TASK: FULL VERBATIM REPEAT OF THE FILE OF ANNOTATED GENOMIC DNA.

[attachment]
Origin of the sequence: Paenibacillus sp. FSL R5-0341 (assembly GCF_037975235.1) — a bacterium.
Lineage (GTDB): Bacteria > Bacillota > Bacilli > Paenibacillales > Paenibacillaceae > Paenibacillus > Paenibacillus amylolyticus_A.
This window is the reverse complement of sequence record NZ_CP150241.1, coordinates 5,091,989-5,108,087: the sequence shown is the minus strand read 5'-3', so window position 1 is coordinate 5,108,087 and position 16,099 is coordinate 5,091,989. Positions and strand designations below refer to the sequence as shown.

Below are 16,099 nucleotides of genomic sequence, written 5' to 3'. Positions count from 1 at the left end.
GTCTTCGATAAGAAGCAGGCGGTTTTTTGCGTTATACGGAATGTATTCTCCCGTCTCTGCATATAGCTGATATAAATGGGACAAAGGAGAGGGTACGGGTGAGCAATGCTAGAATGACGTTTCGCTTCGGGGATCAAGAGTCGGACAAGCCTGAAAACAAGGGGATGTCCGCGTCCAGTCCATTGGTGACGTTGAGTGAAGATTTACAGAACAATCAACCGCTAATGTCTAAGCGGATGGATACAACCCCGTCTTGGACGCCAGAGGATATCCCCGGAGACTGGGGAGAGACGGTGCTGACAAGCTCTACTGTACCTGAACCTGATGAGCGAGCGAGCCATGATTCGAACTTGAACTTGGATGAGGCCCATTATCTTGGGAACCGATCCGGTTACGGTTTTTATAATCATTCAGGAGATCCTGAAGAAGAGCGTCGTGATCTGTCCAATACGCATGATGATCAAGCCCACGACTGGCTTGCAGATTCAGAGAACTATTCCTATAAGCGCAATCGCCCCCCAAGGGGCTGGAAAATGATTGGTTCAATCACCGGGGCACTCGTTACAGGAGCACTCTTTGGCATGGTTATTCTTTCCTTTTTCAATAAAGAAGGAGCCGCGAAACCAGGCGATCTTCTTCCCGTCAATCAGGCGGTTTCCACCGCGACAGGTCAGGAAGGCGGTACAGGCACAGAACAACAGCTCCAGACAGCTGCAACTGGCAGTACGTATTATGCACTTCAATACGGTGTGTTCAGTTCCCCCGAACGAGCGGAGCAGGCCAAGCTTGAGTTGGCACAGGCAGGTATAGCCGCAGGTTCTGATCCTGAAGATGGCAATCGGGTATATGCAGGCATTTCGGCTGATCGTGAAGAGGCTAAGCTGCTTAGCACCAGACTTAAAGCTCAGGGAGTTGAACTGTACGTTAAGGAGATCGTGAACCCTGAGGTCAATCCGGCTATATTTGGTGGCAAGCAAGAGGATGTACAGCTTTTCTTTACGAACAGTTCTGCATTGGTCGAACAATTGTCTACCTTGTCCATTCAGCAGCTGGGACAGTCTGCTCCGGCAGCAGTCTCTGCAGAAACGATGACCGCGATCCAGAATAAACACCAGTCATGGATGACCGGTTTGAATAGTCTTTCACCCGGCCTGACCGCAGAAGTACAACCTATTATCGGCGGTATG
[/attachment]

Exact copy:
Origin of the sequence: Paenibacillus sp. FSL R5-0341 (assembly GCF_037975235.1) — a bacterium.
Lineage (GTDB): Bacteria > Bacillota > Bacilli > Paenibacillales > Paenibacillaceae > Paenibacillus > Paenibacillus amylolyticus_A.
This window is the reverse complement of sequence record NZ_CP150241.1, coordinates 5,091,989-5,108,087: the sequence shown is the minus strand read 5'-3', so window position 1 is coordinate 5,108,087 and position 16,099 is coordinate 5,091,989. Positions and strand designations below refer to the sequence as shown.

Below are 16,099 nucleotides of genomic sequence, written 5' to 3'. Positions count from 1 at the left end.
GTCTTCGATAAGAAGCAGGCGGTTTTTTGCGTTATACGGAATGTATTCTCCCGTCTCTGCATATAGCTGATATAAATGGGACAAAGGAGAGGGTACGGGTGAGCAATGCTAGAATGACGTTTCGCTTCGGGGATCAAGAGTCGGACAAGCCTGAAAACAAGGGGATGTCCGCGTCCAGTCCATTGGTGACGTTGAGTGAAGATTTACAGAACAATCAACCGCTAATGTCTAAGCGGATGGATACAACCCCGTCTTGGACGCCAGAGGATATCCCCGGAGACTGGGGAGAGACGGTGCTGACAAGCTCTACTGTACCTGAACCTGATGAGCGAGCGAGCCATGATTCGAACTTGAACTTGGATGAGGCCCATTATCTTGGGAACCGATCCGGTTACGGTTTTTATAATCATTCAGGAGATCCTGAAGAAGAGCGTCGTGATCTGTCCAATACGCATGATGATCAAGCCCACGACTGGCTTGCAGATTCAGAGAACTATTCCTATAAGCGCAATCGCCCCCCAAGGGGCTGGAAAATGATTGGTTCAATCACCGGGGCACTCGTTACAGGAGCACTCTTTGGCATGGTTATTCTTTCCTTTTTCAATAAAGAAGGAGCCGCGAAACCAGGCGATCTTCTTCCCGTCAATCAGGCGGTTTCCACCGCGACAGGTCAGGAAGGCGGTACAGGCACAGAACAACAGCTCCAGACAGCTGCAACTGGCAGTACGTATTATGCACTTCAATACGGTGTGTTCAGTTCCCCCGAACGAGCGGAGCAGGCCAAGCTTGAGTTGGCACAGGCAGGTATAGCCGCAGGTTCTGATCCTGAAGATGGCAATCGGGTATATGCAGGCATTTCGGCTGATCGTGAAGAGGCTAAGCTGCTTAGCACCAGACTTAAAGCTCAGGGAGTTGAACTGTACGTTAAGGAGATCGTGAACCCTGAGGTCAATCCGGCTATATTTGGTGGCAAGCAAGAGGATGTACAGCTTTTCTTTACGAACAGTTCTGCATTGGTCGAACAATTGTCTACCTTGTCCATTCAGCAGCTGGGACAGTCTGCTCCGGCAGCAGTCTCTGCAGAAACGATGACCGCGATCCAGAATAAACACCAGTCATGGATGACCGGTTTGAATAGTCTTTCACCCGGCCTGACCGCAGAAGTACAACCTATTATCGGCGGTATG